States' gripes: Fuel supply choke, delay in nod for infra projects

Last Updated: Thu, Dec 27, 2012 19:00 hrs

States were unanimous in flagging concerns over fuel shortage for power plants and delayed clearances hurting fresh investments in infrastructure.

Most states demanded coal linkages and corrections in energy pricing policy, apart from the usual requests for funding assistance, at the 57th meeting of the National Development Council (NDC) chaired by Prime Minister Manmohan Singh.

At the end of the meeting, Singh directed the Planning Commission to carry out a review of fuel availability for power projects and submit a report within three weeks.

Karnataka Chief Minister (CM) Jagadish Shettar told the NDC: “There are severe constraints in power sector on account of delays in coal linkages and environment clearances.” Karnataka is awaiting linkages for two projects of 1,320 Megawatt (Mw) despite power ministry’s recommendation. He also sought priority in coal allocation in the upcoming auctioning of blocks and gas for power plants in the state. As an alternative, the Centre could import gas and provide it at “affordable prices”, he said.

Punjab CM Parkash Singh Badal said coal allocation for three projects of 3,920 Mw capacity being developed by Sterlite, GVK and L&T is grossly inadequate. “Coal India should be asked to allot additional linkage of 7.8 million tonnes (MT) for these plants.”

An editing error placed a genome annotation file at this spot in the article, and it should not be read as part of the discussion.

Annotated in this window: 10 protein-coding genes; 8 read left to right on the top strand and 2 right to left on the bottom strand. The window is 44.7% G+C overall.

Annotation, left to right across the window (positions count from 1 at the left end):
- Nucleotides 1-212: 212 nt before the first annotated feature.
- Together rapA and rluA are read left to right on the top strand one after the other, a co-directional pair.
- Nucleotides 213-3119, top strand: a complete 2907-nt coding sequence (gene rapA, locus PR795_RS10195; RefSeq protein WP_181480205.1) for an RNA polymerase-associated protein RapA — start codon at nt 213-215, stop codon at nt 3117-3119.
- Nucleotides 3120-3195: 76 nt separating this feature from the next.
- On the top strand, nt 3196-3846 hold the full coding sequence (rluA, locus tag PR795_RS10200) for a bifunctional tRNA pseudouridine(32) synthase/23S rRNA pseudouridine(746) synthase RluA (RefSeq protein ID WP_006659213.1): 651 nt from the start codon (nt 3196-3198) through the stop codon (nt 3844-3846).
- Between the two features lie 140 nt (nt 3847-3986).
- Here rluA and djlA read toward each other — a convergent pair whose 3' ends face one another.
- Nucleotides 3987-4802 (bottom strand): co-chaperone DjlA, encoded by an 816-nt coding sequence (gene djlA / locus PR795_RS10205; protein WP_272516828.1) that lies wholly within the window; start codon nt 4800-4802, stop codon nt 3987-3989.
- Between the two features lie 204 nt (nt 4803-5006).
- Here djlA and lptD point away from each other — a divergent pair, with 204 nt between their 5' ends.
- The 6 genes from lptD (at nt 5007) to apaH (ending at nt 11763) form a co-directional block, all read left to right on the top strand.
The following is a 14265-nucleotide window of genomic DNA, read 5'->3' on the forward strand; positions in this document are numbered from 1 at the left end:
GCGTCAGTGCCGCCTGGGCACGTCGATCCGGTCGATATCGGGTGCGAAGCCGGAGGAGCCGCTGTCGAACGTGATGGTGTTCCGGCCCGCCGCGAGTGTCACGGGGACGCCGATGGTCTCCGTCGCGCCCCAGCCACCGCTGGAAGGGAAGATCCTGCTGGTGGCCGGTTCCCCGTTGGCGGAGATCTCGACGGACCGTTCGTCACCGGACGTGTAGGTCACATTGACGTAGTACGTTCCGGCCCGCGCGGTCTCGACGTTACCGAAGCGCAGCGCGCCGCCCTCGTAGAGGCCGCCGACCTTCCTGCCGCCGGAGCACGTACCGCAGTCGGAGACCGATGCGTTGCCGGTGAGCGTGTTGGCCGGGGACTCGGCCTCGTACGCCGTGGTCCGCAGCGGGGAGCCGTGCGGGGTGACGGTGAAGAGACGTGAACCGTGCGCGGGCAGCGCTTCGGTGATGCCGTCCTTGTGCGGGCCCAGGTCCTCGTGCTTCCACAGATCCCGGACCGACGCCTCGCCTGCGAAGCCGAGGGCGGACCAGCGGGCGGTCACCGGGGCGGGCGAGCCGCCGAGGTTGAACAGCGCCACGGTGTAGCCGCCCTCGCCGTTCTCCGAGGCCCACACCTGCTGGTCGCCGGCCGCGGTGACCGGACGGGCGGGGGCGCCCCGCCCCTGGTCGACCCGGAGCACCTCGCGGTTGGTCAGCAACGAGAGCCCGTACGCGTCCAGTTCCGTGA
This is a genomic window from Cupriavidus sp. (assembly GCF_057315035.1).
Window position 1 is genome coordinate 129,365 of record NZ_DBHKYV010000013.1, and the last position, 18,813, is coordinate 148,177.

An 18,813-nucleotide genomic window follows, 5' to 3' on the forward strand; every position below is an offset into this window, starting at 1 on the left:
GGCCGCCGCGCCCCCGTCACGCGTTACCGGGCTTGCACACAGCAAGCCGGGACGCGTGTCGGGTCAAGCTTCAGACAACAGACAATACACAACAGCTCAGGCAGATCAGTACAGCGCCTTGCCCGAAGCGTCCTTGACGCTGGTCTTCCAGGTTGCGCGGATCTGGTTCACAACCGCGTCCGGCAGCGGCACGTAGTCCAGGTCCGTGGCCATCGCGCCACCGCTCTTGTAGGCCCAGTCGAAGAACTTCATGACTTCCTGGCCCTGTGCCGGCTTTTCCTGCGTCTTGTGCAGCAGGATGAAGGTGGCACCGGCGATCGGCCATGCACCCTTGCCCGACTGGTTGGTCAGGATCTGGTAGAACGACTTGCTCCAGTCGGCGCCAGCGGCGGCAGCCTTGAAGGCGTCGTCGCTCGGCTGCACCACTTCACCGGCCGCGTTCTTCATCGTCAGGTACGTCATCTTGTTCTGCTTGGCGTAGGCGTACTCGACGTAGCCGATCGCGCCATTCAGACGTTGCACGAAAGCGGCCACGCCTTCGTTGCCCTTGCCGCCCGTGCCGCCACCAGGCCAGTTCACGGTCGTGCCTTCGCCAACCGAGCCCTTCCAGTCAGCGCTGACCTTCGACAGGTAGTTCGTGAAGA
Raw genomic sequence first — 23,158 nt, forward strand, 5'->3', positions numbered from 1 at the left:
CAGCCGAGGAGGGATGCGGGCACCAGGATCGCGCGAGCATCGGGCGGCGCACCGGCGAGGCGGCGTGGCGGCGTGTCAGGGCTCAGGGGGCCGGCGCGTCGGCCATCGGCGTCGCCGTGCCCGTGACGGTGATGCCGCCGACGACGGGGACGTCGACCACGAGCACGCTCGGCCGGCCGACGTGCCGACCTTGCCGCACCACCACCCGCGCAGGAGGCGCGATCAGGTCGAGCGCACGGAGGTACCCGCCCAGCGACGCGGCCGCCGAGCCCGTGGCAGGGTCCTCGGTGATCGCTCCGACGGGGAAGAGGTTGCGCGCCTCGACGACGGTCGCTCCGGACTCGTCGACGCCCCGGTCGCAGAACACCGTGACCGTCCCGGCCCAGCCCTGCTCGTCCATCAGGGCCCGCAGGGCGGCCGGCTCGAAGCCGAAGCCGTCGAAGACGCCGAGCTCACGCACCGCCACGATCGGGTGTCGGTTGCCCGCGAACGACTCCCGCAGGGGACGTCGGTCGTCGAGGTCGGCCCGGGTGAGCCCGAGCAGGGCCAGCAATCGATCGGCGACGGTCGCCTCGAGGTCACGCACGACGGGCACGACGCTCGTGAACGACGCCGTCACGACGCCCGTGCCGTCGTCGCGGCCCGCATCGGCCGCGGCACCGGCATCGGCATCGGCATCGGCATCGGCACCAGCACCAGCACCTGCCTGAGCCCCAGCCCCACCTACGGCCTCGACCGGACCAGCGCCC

Chhattisgarh Chief Minister Raman Singh sought a review of the coal price pooling mechanism being worked out by the Centre to make imported coal available. He said pooling will increase electricity tariff by eight paise a unit and cause financial distress for distribution companies. “I would strongly urge the government to exempt coal bearing states from pooling.”

He also sought a review of the viability gap funding (VGF) model for highway projects being implemented under the public-private partnership (PPP) mode. The PPP mode makes projects unviable for states with low traffic density, he argued.

West Bengal Chief Minister Mamata Banerjee emerged as the most vehement critic of the Centre’s fuel pricing policy. She asked for a review of the government policy of gradually aligning domestic coal prices with imported coal and asked for regulation of the sector to ensure infrastructure projects remained viable.

Banerjee requested higher power allocation from Bhutan for her state, and an increase in the Centre’s funding for projects in the second phase of the urban infrastructure scheme, JNNURM.

She also said development of defunct airport projects in the state should be taken up in the current Plan period.

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